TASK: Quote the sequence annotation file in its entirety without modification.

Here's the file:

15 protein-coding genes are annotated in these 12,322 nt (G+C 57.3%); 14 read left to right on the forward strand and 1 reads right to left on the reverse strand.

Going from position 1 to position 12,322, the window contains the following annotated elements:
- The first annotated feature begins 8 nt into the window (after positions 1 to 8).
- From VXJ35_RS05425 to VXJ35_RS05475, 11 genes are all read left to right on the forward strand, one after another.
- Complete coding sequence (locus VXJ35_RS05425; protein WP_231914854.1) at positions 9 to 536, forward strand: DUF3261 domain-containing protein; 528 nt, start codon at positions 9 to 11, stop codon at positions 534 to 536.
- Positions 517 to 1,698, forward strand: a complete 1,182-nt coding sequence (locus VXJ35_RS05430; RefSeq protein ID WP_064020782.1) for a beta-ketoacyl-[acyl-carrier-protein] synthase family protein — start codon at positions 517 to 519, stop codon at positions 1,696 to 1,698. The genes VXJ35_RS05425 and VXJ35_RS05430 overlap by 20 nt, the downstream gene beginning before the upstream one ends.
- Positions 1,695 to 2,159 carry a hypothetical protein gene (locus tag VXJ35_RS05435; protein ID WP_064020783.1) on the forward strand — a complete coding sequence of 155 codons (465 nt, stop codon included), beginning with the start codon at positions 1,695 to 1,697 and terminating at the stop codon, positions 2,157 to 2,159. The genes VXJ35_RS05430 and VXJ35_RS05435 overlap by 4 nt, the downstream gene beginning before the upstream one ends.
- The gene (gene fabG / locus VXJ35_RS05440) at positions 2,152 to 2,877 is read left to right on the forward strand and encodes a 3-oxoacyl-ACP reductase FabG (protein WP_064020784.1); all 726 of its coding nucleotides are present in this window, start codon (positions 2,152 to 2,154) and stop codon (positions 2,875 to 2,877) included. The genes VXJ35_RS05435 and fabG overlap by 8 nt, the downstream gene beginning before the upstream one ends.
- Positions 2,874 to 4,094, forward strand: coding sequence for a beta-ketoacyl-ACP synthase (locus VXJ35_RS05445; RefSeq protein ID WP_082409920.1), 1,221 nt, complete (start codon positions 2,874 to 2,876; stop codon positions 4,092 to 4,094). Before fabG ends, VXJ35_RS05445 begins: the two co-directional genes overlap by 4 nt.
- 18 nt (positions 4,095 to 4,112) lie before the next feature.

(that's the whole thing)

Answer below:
15 protein-coding genes are annotated in these 12,322 nt (G+C 57.3%); 14 read left to right on the forward strand and 1 reads right to left on the reverse strand.

Going from position 1 to position 12,322, the window contains the following annotated elements:
- The first annotated feature begins 8 nt into the window (after positions 1 to 8).
- From VXJ35_RS05425 to VXJ35_RS05475, 11 genes are all read left to right on the forward strand, one after another.
- Complete coding sequence (locus VXJ35_RS05425; protein WP_231914854.1) at positions 9 to 536, forward strand: DUF3261 domain-containing protein; 528 nt, start codon at positions 9 to 11, stop codon at positions 534 to 536.
- Positions 517 to 1,698, forward strand: a complete 1,182-nt coding sequence (locus VXJ35_RS05430; RefSeq protein ID WP_064020782.1) for a beta-ketoacyl-[acyl-carrier-protein] synthase family protein — start codon at positions 517 to 519, stop codon at positions 1,696 to 1,698. The genes VXJ35_RS05425 and VXJ35_RS05430 overlap by 20 nt, the downstream gene beginning before the upstream one ends.
- Positions 1,695 to 2,159 carry a hypothetical protein gene (locus tag VXJ35_RS05435; protein ID WP_064020783.1) on the forward strand — a complete coding sequence of 155 codons (465 nt, stop codon included), beginning with the start codon at positions 1,695 to 1,697 and terminating at the stop codon, positions 2,157 to 2,159. The genes VXJ35_RS05430 and VXJ35_RS05435 overlap by 4 nt, the downstream gene beginning before the upstream one ends.
- The gene (gene fabG / locus VXJ35_RS05440) at positions 2,152 to 2,877 is read left to right on the forward strand and encodes a 3-oxoacyl-ACP reductase FabG (protein WP_064020784.1); all 726 of its coding nucleotides are present in this window, start codon (positions 2,152 to 2,154) and stop codon (positions 2,875 to 2,877) included. The genes VXJ35_RS05435 and fabG overlap by 8 nt, the downstream gene beginning before the upstream one ends.
- Positions 2,874 to 4,094, forward strand: coding sequence for a beta-ketoacyl-ACP synthase (locus VXJ35_RS05445; RefSeq protein ID WP_082409920.1), 1,221 nt, complete (start codon positions 2,874 to 2,876; stop codon positions 4,092 to 4,094). Before fabG ends, VXJ35_RS05445 begins: the two co-directional genes overlap by 4 nt.
- 18 nt (positions 4,095 to 4,112) lie before the next feature.